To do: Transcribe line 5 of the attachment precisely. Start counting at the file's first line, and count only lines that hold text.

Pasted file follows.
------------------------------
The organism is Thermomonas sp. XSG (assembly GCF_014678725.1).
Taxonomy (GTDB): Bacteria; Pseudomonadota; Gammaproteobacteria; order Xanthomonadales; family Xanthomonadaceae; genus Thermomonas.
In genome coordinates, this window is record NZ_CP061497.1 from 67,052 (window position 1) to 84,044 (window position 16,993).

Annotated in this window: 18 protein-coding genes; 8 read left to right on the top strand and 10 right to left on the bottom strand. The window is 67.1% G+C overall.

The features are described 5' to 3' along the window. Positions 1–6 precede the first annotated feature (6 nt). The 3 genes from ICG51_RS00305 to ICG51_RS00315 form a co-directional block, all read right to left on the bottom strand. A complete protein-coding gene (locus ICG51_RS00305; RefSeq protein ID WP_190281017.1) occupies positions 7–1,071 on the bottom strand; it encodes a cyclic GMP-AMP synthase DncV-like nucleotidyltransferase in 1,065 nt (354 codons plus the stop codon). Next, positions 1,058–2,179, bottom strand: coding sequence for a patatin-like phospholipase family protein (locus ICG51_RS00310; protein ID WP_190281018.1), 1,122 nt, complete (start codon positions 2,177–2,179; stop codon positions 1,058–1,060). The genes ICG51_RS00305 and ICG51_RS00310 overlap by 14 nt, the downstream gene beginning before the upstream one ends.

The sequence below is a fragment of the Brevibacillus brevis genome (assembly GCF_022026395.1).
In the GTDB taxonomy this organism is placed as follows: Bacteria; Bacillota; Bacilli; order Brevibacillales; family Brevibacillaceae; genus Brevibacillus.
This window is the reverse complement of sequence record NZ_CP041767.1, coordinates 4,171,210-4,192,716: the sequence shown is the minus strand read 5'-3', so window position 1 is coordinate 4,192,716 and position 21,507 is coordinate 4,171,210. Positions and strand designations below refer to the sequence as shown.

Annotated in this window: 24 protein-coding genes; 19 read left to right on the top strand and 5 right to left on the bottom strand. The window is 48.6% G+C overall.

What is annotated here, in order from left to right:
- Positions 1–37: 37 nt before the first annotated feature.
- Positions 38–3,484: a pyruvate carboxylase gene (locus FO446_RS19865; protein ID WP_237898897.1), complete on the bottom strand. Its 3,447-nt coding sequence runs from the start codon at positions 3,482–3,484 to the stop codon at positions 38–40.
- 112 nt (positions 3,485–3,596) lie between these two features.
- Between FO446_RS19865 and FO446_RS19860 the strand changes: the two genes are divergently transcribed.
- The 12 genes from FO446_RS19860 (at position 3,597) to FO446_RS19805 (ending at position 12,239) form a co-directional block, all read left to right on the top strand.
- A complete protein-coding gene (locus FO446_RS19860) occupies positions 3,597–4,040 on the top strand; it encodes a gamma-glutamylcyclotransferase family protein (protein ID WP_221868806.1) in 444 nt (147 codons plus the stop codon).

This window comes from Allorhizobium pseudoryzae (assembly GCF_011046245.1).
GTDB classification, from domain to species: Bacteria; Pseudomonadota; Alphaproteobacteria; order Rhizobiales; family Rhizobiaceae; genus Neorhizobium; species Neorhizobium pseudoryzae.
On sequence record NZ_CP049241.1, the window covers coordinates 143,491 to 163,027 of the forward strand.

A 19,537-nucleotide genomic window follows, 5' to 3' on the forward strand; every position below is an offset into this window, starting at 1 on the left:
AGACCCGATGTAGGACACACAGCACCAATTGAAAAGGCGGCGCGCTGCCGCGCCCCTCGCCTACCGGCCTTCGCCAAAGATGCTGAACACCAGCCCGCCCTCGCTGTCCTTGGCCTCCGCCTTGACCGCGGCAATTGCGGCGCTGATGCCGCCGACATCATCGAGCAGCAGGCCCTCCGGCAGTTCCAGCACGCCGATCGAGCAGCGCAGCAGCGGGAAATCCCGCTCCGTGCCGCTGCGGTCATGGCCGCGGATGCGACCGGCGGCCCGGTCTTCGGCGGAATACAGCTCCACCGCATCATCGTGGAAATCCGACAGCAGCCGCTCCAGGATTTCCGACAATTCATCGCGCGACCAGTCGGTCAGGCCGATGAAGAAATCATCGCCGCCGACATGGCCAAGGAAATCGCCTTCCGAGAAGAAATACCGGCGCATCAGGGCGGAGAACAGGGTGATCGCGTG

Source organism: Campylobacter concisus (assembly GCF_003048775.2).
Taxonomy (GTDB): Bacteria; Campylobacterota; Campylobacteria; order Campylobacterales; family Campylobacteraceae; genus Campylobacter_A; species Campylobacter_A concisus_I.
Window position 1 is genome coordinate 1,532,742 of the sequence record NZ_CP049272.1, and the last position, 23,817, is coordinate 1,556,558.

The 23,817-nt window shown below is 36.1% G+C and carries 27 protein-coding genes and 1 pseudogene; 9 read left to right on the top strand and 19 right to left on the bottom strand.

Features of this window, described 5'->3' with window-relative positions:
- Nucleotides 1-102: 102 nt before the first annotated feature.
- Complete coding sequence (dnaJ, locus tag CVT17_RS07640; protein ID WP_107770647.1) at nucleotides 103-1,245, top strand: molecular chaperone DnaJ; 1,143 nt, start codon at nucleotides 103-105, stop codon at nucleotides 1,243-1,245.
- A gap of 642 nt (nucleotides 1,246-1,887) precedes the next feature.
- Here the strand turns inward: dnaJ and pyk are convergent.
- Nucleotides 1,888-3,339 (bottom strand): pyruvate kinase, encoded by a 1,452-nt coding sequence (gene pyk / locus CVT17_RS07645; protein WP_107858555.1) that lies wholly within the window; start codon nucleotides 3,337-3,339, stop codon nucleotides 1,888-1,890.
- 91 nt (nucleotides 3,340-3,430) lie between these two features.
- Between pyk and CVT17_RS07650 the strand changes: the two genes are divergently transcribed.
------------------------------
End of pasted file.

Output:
The features are described 5' to 3' along the window. Positions 1–6 precede the first annotated feature (6 nt). The 3 genes from ICG51_RS00305 to ICG51_RS00315 form a co-directional block, all read right to left on the bottom strand. A complete protein-coding gene (locus ICG51_RS00305; RefSeq protein ID WP_190281017.1) occupies positions 7–1,071 on the bottom strand; it encodes a cyclic GMP-AMP synthase DncV-like nucleotidyltransferase in 1,065 nt (354 codons plus the stop codon). Next, positions 1,058–2,179, bottom strand: coding sequence for a patatin-like phospholipase family protein (locus ICG51_RS00310; protein ID WP_190281018.1), 1,122 nt, complete (start codon positions 2,177–2,179; stop codon positions 1,058–1,060). The genes ICG51_RS00305 and ICG51_RS00310 overlap by 14 nt, the downstream gene beginning before the upstream one ends.